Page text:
This outfit is not a copy of any specific painting, but rather based on the 1580s working-class paintings of Vincenzo Campi specifically The Fruit Seller, Kitchen, Christ in the House of Maria and Martha and The Fishmongers. Although working-class paintings were popular in the Netherlands at the time, there were few southern European artists experimenting in the genre so his work gives us wonderful insight into the working class of Italy. There are a wide variety of color combinations and variations of details in these portraits, so I felt comfortable drawing elements from them all to create something representative of them as a whole.
The undergarments: The outfit begins with a simple square-necked shift done in white linen. I chose to fit the smock sleeves a bit more closely than the Campi paintings show, simply for ease of wear. As a personal preference, I dont particularly like poofy sleeves.
The smock is paired with a white linen partlet. The Campi paintings show the women wearing their partlets with a medium-sized ruff at the collar, and open at the neck. The ruff is box-pleated onto the collar, and ties with ribbons under the arms.
The next layer is a corded petticoat, also done in white linen with hemp cord pin-tucked every ½ about 1/3 of the way up the petticoat. The petticoat is cartridge pleated onto a waistband, and laces through eyelets on the sides. I find that this gives the skirt some body and fullness without being overbearing, and mimics the look of the women in Campis paintings.
The Dress: This dress was an exercise in fabric-stash management. I decided that I had MORE than enough linen in the house to make a full outfit, and worked fully out of stash fabrics.
The gown is constructed out of 5.3oz green linen. I chose linen for a number of reasons. It is sturdy, it washes well, and it holds up over time. We live in a geographic area that can get below freezing in the winter and blistering hot and humid in the summer, so I wanted a fabric that would breathe well and would be adaptable to a variety of weather conditions. As this is a working dress, I wanted to be sure that at the end of the day I could just toss it in the washer and not have to worry about it, as well.
The paintings show women wearing gowns with either front lacing or side-back lacing. Although aesthetically I prefer the side-back lacing, I chose to use front lacing for ease of wear. I used lacing rings in a spiral pattern, which achieved just the look I wanted. It is interlined with a layer of heavy linen, and lined in the same green linen as the dress.
The guards are black linen, cut on the bias and hand-stitched on. I chose to mimic the guard patterns from The Kitchen.
Although others have worn corded corsets or reinforced the bodice of the gown with hemp/cotton cording, I chose to only add a single row of hemp cording at the lacing points. The bodice does wrinkle under the bust, however the same horizontal wrinkles can be seen in the paintings as well. The wrinkles in the paintings make me think that the bodices on these working-class dresses were not heavily boned or reinforced, and I chose to mimic that in my gown as well. The bodice is snugly fit under the bust, which gives me ample bust support without boning. Its amazingly comfortable, and I can do absolutely anything while I wear it!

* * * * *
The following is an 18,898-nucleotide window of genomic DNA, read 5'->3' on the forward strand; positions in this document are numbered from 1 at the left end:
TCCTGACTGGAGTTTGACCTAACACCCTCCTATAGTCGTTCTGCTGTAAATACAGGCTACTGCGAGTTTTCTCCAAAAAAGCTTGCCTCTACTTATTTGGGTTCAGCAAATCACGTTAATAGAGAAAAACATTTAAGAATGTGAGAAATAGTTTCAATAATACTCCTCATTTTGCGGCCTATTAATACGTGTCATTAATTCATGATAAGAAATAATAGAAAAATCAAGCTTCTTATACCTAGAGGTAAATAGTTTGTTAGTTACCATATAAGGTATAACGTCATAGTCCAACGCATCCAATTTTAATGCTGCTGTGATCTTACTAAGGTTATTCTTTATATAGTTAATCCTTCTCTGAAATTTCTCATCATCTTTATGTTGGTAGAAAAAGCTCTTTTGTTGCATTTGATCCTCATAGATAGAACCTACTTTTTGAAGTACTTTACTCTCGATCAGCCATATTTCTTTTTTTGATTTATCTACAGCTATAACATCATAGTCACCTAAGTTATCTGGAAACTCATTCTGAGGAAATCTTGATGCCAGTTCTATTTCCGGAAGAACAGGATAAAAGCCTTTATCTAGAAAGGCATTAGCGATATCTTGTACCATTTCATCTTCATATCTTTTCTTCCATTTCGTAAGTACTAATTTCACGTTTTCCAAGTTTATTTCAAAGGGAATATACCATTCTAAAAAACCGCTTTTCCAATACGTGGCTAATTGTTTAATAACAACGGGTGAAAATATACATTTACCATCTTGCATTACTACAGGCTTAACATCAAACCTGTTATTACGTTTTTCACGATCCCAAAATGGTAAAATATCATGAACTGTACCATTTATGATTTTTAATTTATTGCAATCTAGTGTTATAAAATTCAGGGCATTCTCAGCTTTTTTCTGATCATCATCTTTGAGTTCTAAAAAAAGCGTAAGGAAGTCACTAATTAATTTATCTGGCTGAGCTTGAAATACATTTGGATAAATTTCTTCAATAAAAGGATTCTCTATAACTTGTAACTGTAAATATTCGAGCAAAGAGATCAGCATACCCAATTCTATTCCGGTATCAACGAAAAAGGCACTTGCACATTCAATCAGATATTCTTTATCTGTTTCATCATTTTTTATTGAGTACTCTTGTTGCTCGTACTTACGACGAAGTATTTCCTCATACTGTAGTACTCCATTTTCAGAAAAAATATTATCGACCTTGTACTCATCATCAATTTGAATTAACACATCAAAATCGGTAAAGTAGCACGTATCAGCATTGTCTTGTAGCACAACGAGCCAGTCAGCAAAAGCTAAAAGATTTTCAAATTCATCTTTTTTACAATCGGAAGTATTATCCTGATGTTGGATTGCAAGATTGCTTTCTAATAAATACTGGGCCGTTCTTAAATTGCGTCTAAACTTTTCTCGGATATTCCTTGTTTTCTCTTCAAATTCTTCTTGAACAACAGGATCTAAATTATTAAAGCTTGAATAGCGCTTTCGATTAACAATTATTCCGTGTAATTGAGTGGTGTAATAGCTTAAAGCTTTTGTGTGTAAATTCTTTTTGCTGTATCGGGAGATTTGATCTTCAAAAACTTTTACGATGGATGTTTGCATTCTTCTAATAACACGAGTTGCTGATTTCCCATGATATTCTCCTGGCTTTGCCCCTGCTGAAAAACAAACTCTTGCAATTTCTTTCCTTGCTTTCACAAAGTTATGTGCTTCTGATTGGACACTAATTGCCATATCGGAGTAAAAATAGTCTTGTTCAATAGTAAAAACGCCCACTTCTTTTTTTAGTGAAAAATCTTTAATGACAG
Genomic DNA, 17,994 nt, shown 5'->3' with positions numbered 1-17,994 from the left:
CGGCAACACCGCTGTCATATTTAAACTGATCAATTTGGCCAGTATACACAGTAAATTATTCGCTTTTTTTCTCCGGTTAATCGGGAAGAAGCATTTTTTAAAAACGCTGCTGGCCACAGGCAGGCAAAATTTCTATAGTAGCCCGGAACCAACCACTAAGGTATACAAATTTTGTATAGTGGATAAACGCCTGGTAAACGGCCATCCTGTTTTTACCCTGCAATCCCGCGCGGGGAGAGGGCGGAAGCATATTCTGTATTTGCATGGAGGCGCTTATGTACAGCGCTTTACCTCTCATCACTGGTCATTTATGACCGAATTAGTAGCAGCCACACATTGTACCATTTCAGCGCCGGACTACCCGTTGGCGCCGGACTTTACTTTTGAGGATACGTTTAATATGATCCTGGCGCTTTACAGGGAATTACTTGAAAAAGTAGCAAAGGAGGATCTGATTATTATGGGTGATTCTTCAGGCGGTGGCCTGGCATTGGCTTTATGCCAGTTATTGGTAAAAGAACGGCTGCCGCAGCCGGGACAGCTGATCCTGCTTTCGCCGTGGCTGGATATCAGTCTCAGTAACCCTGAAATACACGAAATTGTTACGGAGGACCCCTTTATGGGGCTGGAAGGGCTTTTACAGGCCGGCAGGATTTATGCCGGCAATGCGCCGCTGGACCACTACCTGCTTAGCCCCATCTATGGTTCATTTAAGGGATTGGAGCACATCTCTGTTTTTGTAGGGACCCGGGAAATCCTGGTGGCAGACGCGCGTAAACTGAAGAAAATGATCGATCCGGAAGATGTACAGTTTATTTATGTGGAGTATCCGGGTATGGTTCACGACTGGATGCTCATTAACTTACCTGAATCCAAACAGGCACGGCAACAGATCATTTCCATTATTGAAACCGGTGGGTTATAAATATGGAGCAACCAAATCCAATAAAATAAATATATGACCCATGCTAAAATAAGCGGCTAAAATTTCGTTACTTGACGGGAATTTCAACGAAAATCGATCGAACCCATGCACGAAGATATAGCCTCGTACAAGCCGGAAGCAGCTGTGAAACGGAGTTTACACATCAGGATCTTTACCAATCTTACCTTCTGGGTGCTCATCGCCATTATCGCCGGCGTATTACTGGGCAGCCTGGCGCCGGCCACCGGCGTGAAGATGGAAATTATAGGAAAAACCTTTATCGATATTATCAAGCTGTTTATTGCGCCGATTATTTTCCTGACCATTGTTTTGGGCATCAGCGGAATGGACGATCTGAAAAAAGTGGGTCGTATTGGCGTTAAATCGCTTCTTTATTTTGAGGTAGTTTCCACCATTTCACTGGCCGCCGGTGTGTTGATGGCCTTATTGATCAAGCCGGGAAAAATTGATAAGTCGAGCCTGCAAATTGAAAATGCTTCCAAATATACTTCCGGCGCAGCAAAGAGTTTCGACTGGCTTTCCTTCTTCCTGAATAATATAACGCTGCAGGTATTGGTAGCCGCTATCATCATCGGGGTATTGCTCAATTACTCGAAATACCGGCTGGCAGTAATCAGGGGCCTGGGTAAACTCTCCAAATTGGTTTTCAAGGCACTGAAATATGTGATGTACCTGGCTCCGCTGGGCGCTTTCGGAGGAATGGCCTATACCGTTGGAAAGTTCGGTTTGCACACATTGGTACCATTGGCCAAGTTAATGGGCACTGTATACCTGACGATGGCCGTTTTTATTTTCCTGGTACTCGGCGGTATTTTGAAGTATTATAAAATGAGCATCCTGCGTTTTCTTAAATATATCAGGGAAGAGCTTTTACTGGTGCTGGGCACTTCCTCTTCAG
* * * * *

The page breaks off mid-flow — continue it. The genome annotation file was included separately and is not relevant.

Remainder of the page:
The skirt is simply rectangular panels sewn together and cartridge pleated onto the bodice. It has a lovely flow when I walk without being overly bulky.
The Sleeves: All of the women in the Campi paintings show basic, straight sleeves that tie onto the bodice with plain cords or decorative ribbons. The Fruit Sellers gown shows her wearing the dress without sleeves, but with terribly festive ribbons tied on where the sleeves would attach. This is one of my favourite things about this ensemble its so versatile!
I chose to make basic, straight sleeves in a pumpkin-colored heavy linen. They are single layer, and button at the wrist. Lacing rings in the bodice and sleeves give me the option of switching out the ties for colored ribbons if I choose. Currently, the sleeves lace on with black cotton cording tipped with gold-toned aglets. Although none of the Campi paintings show the use of any tips or aglets, I chose to use them to keep the ends of the lacings neat and tidy.
The Accessories: I made a basic linen coif, using the information published on the Elizabethan Costuming Website. On days that I dont feel like messing with the coif, I wear a pumpkin-colored striped flat cap which isnt really Italian, but it looks nice and it doesnt jump out as being utterly awful.
The belt was made by my husband, and is simple leather with a brass buckle. For shoes, I typically wear either black leather mary jane style shoes, or black leather turnshoes.
The white and red coral necklace is a SCA anachronism this was a gift when I was inducted into Atlantias Order of the Coral Branch, an A&S Order. The red coral branches just look so pretty with the orange sleeves.
Conclusion: Overall, I am terribly happy with the way this outfit has pulled together. Ive been working on it in bits and pieces for two years, and its lovely to see it transformed from eh to oooh!. As always, there are bits that I would like to change and improve but overall, Im pleased. I have a few accessories on my project list a pretty apron like The Fruitseller, and some patens to wear with the turnshoes. This is a comfortable, flattering style and is one of my favourite wardrobe pieces.